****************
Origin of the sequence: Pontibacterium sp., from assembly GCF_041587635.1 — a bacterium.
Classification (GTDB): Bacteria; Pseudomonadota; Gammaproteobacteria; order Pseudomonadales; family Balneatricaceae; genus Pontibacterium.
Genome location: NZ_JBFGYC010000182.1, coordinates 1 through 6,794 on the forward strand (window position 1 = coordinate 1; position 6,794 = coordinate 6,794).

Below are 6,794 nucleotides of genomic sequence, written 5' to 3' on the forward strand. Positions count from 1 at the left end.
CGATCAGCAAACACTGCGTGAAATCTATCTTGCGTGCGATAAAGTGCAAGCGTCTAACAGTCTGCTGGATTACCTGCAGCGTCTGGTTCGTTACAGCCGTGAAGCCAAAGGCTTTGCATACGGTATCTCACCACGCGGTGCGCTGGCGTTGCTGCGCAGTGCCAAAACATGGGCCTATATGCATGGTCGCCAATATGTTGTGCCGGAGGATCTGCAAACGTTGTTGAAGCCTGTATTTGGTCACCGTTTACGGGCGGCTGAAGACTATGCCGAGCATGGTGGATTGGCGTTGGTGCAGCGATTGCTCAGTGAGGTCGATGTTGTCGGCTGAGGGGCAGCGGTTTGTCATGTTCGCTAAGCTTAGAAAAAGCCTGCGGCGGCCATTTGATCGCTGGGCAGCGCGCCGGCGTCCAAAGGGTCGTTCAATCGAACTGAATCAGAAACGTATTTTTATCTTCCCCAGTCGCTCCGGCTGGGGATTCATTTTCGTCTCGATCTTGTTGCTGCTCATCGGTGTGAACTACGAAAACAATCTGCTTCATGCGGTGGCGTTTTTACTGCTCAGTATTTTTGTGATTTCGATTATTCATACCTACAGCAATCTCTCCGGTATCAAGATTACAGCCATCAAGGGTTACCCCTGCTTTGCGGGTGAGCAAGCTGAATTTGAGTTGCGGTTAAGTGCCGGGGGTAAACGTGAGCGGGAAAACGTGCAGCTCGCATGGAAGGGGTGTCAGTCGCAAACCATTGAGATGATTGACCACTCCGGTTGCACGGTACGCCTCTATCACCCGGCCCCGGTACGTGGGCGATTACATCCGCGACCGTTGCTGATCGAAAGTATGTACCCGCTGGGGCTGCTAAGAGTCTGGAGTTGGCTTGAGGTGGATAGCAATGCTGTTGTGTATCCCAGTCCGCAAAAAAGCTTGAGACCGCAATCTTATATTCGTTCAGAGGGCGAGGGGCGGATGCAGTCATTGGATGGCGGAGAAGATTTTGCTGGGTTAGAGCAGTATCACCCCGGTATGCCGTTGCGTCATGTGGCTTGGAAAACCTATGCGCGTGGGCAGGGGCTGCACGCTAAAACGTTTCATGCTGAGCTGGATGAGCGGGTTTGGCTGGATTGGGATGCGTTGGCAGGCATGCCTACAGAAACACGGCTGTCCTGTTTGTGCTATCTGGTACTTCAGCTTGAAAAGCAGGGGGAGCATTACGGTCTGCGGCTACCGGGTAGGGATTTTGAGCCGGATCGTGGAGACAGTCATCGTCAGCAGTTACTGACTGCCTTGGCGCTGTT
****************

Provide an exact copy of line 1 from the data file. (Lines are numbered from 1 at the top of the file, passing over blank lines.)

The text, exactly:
Origin of the sequence: Pontibacterium sp., from assembly GCF_041587635.1 — a bacterium.